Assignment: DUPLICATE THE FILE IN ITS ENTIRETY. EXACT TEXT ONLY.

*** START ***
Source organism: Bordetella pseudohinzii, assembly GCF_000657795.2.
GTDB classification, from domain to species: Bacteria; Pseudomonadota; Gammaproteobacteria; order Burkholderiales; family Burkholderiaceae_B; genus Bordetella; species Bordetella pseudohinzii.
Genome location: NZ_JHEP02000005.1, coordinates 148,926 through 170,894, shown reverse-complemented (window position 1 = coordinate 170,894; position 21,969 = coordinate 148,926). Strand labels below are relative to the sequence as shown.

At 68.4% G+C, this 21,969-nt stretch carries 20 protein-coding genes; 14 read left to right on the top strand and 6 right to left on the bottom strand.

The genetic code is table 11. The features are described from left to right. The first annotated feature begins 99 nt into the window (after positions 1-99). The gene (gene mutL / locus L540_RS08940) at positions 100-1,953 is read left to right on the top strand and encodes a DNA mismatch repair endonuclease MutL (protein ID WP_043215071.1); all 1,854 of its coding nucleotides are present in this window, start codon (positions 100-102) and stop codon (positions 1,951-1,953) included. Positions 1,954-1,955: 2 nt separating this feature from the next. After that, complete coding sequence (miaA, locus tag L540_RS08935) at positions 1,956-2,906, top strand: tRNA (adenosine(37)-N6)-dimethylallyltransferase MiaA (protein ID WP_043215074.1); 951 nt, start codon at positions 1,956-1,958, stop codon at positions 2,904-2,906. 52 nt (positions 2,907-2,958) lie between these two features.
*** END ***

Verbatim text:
Source organism: Bordetella pseudohinzii, assembly GCF_000657795.2.
GTDB classification, from domain to species: Bacteria; Pseudomonadota; Gammaproteobacteria; order Burkholderiales; family Burkholderiaceae_B; genus Bordetella; species Bordetella pseudohinzii.
Genome location: NZ_JHEP02000005.1, coordinates 148,926 through 170,894, shown reverse-complemented (window position 1 = coordinate 170,894; position 21,969 = coordinate 148,926). Strand labels below are relative to the sequence as shown.

At 68.4% G+C, this 21,969-nt stretch carries 20 protein-coding genes; 14 read left to right on the top strand and 6 right to left on the bottom strand.

The genetic code is table 11. The features are described from left to right. The first annotated feature begins 99 nt into the window (after positions 1-99). The gene (gene mutL / locus L540_RS08940) at positions 100-1,953 is read left to right on the top strand and encodes a DNA mismatch repair endonuclease MutL (protein ID WP_043215071.1); all 1,854 of its coding nucleotides are present in this window, start codon (positions 100-102) and stop codon (positions 1,951-1,953) included. Positions 1,954-1,955: 2 nt separating this feature from the next. After that, complete coding sequence (miaA, locus tag L540_RS08935) at positions 1,956-2,906, top strand: tRNA (adenosine(37)-N6)-dimethylallyltransferase MiaA (protein ID WP_043215074.1); 951 nt, start codon at positions 1,956-1,958, stop codon at positions 2,904-2,906. 52 nt (positions 2,907-2,958) lie between these two features.